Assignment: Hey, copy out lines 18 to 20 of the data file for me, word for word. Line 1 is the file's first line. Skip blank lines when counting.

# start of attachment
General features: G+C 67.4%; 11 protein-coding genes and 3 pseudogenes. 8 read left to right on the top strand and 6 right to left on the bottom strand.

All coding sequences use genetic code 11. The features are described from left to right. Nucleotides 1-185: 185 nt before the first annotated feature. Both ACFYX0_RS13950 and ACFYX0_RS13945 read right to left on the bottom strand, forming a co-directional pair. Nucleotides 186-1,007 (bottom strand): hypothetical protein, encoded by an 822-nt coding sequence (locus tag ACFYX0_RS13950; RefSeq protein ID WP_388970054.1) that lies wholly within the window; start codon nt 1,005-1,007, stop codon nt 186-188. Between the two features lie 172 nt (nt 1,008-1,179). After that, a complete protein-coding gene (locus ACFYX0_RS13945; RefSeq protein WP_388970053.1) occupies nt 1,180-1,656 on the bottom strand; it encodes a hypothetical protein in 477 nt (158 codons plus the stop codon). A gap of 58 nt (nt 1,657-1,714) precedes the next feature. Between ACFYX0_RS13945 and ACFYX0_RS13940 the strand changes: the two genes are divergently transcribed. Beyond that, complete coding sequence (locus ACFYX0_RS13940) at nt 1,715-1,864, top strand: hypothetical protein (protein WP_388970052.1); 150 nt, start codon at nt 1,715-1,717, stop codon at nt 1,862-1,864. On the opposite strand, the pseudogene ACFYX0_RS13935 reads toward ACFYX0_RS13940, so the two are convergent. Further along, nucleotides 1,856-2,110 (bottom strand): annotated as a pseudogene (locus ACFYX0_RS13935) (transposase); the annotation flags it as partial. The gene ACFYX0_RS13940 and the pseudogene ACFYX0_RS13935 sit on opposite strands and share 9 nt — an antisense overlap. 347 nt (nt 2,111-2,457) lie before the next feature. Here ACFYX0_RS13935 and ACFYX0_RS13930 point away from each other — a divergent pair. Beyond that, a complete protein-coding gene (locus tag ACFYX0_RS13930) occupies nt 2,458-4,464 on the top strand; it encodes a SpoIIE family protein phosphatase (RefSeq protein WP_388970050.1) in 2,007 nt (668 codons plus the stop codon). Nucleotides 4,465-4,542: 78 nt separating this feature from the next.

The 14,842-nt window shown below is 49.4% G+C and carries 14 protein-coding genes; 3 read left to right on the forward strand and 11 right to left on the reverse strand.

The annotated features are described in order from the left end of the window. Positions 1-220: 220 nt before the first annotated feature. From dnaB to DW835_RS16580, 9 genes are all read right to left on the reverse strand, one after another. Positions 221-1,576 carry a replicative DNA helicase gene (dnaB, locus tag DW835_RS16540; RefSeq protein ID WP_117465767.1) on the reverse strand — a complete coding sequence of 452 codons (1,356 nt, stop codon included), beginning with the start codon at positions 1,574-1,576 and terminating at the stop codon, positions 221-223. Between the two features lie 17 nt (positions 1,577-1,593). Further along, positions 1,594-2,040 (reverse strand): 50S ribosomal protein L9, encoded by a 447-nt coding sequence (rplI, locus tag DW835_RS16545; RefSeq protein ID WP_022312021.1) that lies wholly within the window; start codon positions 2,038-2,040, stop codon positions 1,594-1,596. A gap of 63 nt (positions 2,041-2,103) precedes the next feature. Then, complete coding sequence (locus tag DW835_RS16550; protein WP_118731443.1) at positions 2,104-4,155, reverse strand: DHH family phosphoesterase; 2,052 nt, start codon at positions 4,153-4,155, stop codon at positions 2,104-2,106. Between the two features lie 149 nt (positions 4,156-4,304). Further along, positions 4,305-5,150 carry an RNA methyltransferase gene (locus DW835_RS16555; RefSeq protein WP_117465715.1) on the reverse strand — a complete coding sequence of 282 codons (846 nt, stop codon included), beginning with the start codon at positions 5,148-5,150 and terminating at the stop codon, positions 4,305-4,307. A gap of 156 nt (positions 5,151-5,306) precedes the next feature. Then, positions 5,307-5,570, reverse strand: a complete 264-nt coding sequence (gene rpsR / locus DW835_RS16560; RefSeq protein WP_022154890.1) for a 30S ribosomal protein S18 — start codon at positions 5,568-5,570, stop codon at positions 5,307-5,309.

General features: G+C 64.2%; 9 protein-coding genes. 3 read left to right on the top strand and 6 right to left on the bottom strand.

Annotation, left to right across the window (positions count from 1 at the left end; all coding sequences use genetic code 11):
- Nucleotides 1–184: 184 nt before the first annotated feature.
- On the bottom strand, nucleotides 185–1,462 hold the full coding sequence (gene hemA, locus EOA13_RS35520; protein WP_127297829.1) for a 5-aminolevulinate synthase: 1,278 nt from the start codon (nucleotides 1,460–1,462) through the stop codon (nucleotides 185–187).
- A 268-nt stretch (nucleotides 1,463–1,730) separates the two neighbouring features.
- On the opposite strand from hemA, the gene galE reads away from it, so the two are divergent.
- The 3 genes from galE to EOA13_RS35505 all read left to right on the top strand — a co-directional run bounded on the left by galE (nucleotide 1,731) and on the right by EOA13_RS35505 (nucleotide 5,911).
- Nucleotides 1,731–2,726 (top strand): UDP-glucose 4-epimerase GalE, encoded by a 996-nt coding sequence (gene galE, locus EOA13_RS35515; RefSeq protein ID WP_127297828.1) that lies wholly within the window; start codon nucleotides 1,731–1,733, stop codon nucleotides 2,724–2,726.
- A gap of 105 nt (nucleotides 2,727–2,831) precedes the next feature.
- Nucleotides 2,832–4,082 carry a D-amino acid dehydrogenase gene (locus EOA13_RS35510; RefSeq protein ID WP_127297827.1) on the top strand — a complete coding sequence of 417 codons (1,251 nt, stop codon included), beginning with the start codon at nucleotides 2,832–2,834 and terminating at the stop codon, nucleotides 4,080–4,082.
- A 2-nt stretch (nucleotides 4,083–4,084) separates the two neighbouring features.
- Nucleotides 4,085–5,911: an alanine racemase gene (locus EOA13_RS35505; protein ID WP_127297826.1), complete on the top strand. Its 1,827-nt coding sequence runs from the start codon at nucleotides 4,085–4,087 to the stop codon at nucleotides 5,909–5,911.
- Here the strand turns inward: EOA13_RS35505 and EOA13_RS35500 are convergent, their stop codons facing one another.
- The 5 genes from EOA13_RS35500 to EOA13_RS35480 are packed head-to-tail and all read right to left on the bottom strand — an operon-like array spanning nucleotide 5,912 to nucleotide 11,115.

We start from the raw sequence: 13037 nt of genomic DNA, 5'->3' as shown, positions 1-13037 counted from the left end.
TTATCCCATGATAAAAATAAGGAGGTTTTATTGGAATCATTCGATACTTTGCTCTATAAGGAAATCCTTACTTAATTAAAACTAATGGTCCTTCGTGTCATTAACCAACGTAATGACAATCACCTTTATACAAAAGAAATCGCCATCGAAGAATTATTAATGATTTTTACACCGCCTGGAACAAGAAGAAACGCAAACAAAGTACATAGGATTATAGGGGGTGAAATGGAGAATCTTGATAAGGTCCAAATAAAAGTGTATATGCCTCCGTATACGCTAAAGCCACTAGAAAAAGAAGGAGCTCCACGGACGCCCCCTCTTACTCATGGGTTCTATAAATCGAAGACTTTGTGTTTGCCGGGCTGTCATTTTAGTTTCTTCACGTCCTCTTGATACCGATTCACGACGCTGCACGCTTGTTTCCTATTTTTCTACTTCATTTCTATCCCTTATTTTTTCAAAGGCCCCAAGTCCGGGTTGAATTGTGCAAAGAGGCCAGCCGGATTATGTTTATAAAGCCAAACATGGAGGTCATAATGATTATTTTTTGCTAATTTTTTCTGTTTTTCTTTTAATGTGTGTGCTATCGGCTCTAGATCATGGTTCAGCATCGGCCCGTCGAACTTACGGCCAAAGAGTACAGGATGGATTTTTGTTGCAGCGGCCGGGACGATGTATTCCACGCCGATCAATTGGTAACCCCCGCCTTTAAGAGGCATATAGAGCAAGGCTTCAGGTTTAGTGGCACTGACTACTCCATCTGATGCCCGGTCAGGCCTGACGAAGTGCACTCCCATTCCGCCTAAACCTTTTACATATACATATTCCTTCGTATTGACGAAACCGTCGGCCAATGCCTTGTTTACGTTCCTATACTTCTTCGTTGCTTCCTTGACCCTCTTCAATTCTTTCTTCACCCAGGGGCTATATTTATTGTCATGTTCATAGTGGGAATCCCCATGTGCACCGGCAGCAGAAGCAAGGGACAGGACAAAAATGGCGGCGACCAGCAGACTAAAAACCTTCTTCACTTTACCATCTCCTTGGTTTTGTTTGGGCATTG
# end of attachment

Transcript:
- The 5 genes from EOA13_RS35500 to EOA13_RS35480 are packed head-to-tail and all read right to left on the bottom strand — an operon-like array spanning nucleotide 5,912 to nucleotide 11,115.

We start from the raw sequence: 13037 nt of genomic DNA, 5'->3' as shown, positions 1-13037 counted from the left end.
TTATCCCATGATAAAAATAAGGAGGTTTTATTGGAATCATTCGATACTTTGCTCTATAAGGAAATCCTTACTTAATTAAAACTAATGGTCCTTCGTGTCATTAACCAACGTAATGACAATCACCTTTATACAAAAGAAATCGCCATCGAAGAATTATTAATGATTTTTACACCGCCTGGAACAAGAAGAAACGCAAACAAAGTACATAGGATTATAGGGGGTGAAATGGAGAATCTTGATAAGGTCCAAATAAAAGTGTATATGCCTCCGTATACGCTAAAGCCACTAGAAAAAGAAGGAGCTCCACGGACGCCCCCTCTTACTCATGGGTTCTATAAATCGAAGACTTTGTGTTTGCCGGGCTGTCATTTTAGTTTCTTCACGTCCTCTTGATACCGATTCACGACGCTGCACGCTTGTTTCCTATTTTTCTACTTCATTTCTATCCCTTATTTTTTCAAAGGCCCCAAGTCCGGGTTGAATTGTGCAAAGAGGCCAGCCGGATTATGTTTATAAAGCCAAACATGGAGGTCATAATGATTATTTTTTGCTAATTTTTTCTGTTTTTCTTTTAATGTGTGTGCTATCGGCTCTAGATCATGGTTCAGCATCGGCCCGTCGAACTTACGGCCAAAGAGTACAGGATGGATTTTTGTTGCAGCGGCCGGGACGATGTATTCCACGCCGATCAATTGGTAACCCCCGCCTTTAAGAGGCATATAGAGCAAGGCTTCAGGTTTAGTGGCACTGACTACTCCATCTGATGCCCGGTCAGGCCTGACGAAGTGCACTCCCATTCCGCCTAAACCTTTTACATATACATATTCCTTCGTATTGACGAAACCGTCGGCCAATGCCTTGTTTACGTTCCTATACTTCTTCGTTGCTTCCTTGACCCTCTTCAATTCTTTCTTCACCCAGGGGCTATATTTATTGTCATGTTCATAGTGGGAATCCCCATGTGCACCGGCAGCAGAAGCAAGGGACAGGACAAAAATGGCGGCGACCAGCAGACTAAAAACCTTCTTCACTTTACCATCTCCTTGGTTTTGTTTGGGCATTG